The Crusader Newspaper Group

Black America’s census numbers help strengthen communities 

By Isi Frank Ativie 

The 2020 U.S. Census conducted by the U.S. Census Bureau is underway, and we need to participate! By answering the census questions accurately, African-Americans can help government authorities address social and economic issues that are occurring in our communities.

The census provides critical data that lawmakers, business owners, teachers, and many others use to provide daily services, products, and support for communities across the United States.

Every year, billions of dollars in federal funding go to hospitals, fire departments, schools, roads, and other resources based on census data.census101 1The results of the census are also used to draw congressional and state legislative districts. These results also determine how much federal funding goes to a state.

Gathering information particularly from the African-American community will help the Bureau determine how much money in federal funds should be appropriated and distributed during a 10-year period for the above public services in the Black community.

The Congressional Black Caucus (CBC) has always used strong efforts to gain economic and constitutional power. And given that the census determines congressional districts, members of the CBC are claiming that the Bureau is undercounting African-Americans.

There are myriad reasons why African-Americans have been undercounted by the Census since the late 1700’s. However, in modern society, the lack of participation from Black communities is one of the main reasons why both adults and children have been undercounted.census101 Page 2Some think that this underrepresentation is due to the fact that many African-Americans have various home addresses and multiple family structures, making these numbers hard to capture.

This dilemma is affecting Black communities, as they haven’t been receiving the accurate amount of federal funding allocated to the resources mentioned above. To set these numbers right so that they are beneficial to the Black community, we strongly encourage our local communities to participate in this serious undertaking.

The CBC and another outreach organization, Data for Black Lives, both provide leadership to African-Americans to help them build resources financially. Data for Black Lives seeks to mobilize a coalition around racial justice issues, by building a network of more than 4,000 scientists and activists who are committed to using data to create measurable change in the lives of Black people and to encourage census completion.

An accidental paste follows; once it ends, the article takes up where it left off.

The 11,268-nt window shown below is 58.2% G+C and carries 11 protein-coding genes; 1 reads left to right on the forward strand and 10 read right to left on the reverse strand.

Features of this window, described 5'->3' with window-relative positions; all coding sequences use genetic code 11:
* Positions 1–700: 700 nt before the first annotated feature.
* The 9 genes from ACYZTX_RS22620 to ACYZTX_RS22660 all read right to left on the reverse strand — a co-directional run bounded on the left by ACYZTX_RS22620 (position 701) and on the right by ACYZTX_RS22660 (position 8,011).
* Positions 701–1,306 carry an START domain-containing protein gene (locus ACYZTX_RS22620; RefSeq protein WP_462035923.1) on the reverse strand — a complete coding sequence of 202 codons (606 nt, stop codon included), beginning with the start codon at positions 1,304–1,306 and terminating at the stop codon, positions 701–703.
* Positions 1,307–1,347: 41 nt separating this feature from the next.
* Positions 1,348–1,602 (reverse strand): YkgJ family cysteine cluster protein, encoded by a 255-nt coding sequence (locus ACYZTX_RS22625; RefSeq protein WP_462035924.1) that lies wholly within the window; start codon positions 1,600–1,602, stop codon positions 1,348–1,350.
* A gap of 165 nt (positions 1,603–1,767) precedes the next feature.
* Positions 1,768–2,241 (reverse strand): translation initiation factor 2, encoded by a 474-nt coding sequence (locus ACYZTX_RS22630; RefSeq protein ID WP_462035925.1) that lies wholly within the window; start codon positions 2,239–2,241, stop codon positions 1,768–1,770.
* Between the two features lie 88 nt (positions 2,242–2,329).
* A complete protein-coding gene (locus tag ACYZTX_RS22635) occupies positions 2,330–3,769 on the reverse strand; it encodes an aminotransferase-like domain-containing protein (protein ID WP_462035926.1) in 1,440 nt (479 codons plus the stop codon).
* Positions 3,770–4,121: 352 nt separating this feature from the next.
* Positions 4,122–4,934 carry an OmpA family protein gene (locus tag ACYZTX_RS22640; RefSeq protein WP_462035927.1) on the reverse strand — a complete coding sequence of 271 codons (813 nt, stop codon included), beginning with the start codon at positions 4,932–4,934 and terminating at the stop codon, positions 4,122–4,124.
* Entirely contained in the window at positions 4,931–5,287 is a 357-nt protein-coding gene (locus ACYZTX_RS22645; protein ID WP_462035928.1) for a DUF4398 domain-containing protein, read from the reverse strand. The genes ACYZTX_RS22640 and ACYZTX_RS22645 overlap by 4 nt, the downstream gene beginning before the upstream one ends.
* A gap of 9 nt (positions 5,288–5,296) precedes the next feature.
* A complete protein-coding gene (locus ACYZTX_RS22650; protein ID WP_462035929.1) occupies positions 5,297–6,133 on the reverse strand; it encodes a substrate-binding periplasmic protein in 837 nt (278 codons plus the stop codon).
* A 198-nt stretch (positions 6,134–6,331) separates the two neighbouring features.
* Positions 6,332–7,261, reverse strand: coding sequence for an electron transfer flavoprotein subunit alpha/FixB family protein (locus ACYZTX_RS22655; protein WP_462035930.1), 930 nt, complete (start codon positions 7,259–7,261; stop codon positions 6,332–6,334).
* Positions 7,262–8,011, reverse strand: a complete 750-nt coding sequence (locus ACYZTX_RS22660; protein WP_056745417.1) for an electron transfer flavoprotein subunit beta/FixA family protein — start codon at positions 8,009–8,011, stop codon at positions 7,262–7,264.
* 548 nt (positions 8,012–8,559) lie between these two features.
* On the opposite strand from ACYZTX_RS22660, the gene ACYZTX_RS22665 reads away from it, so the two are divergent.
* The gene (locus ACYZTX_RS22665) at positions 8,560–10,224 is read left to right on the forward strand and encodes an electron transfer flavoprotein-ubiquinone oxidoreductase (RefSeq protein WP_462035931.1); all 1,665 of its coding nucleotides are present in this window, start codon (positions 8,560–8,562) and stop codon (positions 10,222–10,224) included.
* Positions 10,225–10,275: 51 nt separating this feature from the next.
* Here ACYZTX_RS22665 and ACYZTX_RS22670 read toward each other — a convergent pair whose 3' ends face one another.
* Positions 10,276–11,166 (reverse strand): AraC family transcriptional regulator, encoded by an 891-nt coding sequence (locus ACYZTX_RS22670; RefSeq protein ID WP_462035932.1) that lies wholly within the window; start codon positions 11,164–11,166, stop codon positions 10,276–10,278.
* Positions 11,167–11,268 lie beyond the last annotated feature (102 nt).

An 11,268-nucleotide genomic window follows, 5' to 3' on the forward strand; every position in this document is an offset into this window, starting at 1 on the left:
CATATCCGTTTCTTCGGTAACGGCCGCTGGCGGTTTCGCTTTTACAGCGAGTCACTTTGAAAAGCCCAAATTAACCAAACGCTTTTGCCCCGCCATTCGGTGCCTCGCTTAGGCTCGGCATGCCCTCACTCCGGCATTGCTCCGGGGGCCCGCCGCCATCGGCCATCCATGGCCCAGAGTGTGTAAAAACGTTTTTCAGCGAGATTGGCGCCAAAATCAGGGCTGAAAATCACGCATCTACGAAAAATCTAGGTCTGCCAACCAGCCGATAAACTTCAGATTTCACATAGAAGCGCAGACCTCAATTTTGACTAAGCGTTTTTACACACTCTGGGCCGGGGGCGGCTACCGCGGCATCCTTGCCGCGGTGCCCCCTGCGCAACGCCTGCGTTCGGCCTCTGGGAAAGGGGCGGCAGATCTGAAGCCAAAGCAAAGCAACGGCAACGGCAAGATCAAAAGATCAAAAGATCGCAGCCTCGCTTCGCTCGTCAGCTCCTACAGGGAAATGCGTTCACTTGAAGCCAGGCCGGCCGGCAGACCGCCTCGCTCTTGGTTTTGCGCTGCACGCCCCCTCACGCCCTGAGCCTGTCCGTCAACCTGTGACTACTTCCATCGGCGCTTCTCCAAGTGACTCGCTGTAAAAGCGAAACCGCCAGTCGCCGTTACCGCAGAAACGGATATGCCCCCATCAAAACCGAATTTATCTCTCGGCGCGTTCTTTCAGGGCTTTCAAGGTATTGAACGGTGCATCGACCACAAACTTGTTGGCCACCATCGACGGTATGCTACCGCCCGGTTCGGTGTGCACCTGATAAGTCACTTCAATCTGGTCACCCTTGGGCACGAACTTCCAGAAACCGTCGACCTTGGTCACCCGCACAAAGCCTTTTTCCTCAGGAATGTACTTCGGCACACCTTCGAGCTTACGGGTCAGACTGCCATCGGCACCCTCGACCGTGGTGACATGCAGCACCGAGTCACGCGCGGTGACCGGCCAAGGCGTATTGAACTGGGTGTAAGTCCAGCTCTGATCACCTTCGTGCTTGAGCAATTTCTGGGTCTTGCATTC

Community leaders like Pastor Olivia Johnson of Generational Blessings Family Worship Center knows the importance of the census. “African-American participation in the census is paramount in ensuring that desperately needed resources are maximally allocated to our communities,” Johnson said. “Failure to participate is not only a disservice to our forefathers who sacrificed their lives for our right to be counted, but also broadens the socio-economic gap, contributing to the poverty crises in our communities, as a result of unnecessary loss of funding simply due to the lack of African-American interest in participating in the census.”

The U.S. Census Bureau recently launched a new online map as part of its 2020 Census Response Rate Challenge — where state, local and community leaders work together to promote a complete and accurate count by increasing the self-response rate in their community.

The preview map currently displays 2010 Census self-response rates as a reference point for states, counties, cities and census tracts around the country. Users will be able to use the map to track their community’s progress in responding to the 2020 Census. To view the map, visit

This year’s census should generate every African-American’s interest about demographic adjustments in the nation. It may seem like a lot of work, but the few minutes required to fill out the form will greatly help Black communities.

counting young children in 2020 census Page 1Due to the Coronavirus pandemic, all participants should receive the Census questionnaire in their mailbox. They should complete and mail them back to the U.S. Census Bureau’s address. For more information, visit

Crusader reporter Elaine Hegwood Bowen contributed to this article.


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